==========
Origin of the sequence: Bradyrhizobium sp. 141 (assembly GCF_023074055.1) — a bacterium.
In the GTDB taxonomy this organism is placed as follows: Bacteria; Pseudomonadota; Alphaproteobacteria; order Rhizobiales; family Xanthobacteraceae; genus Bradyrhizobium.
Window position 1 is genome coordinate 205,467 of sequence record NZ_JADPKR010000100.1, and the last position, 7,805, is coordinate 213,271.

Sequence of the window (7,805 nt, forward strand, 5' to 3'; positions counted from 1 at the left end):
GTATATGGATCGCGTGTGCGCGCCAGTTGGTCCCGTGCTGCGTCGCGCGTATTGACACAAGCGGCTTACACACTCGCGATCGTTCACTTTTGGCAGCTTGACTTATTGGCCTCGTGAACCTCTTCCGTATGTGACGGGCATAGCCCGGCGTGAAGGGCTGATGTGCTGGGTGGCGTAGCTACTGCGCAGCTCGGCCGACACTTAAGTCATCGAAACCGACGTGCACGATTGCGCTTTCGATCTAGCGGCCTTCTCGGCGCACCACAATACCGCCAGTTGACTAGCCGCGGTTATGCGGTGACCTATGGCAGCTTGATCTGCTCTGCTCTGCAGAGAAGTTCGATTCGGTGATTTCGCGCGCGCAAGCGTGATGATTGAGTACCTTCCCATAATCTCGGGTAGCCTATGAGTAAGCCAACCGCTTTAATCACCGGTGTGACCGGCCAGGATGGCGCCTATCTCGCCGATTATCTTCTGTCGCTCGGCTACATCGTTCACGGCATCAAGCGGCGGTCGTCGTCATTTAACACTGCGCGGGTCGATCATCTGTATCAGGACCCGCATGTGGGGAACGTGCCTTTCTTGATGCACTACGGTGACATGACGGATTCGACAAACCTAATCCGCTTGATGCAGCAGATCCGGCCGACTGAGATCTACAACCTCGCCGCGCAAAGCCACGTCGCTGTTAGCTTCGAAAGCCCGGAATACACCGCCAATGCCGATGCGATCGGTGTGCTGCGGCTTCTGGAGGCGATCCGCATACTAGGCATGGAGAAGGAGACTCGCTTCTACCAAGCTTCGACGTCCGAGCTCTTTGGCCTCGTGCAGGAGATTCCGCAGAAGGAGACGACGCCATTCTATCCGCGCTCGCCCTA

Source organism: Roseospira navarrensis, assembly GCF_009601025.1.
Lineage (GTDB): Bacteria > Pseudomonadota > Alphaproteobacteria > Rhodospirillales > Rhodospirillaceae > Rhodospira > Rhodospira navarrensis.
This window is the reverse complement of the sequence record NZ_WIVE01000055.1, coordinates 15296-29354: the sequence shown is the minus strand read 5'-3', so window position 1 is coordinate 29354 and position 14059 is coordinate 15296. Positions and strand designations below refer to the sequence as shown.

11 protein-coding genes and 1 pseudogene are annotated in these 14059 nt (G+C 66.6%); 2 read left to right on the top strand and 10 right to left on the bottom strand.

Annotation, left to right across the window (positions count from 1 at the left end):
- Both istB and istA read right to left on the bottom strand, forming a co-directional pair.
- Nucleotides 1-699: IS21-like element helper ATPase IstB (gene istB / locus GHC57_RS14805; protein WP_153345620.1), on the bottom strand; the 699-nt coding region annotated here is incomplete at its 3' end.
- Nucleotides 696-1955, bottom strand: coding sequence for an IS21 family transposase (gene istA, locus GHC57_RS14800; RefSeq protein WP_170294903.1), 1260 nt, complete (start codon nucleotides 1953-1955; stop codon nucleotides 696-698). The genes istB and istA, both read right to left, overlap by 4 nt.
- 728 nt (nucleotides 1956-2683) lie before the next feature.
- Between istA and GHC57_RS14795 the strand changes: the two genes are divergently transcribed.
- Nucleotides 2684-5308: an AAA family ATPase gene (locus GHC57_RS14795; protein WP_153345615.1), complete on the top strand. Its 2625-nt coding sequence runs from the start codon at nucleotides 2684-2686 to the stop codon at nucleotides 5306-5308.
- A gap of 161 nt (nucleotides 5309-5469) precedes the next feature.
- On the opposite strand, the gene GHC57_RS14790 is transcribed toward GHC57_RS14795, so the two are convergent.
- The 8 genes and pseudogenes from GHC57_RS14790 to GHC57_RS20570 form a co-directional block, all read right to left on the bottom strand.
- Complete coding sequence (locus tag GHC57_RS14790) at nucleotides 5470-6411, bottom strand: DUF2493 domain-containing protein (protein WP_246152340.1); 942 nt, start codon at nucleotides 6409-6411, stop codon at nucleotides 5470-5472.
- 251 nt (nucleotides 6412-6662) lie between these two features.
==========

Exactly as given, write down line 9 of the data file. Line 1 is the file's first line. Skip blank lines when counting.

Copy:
11 protein-coding genes and 1 pseudogene are annotated in these 14059 nt (G+C 66.6%); 2 read left to right on the top strand and 10 right to left on the bottom strand.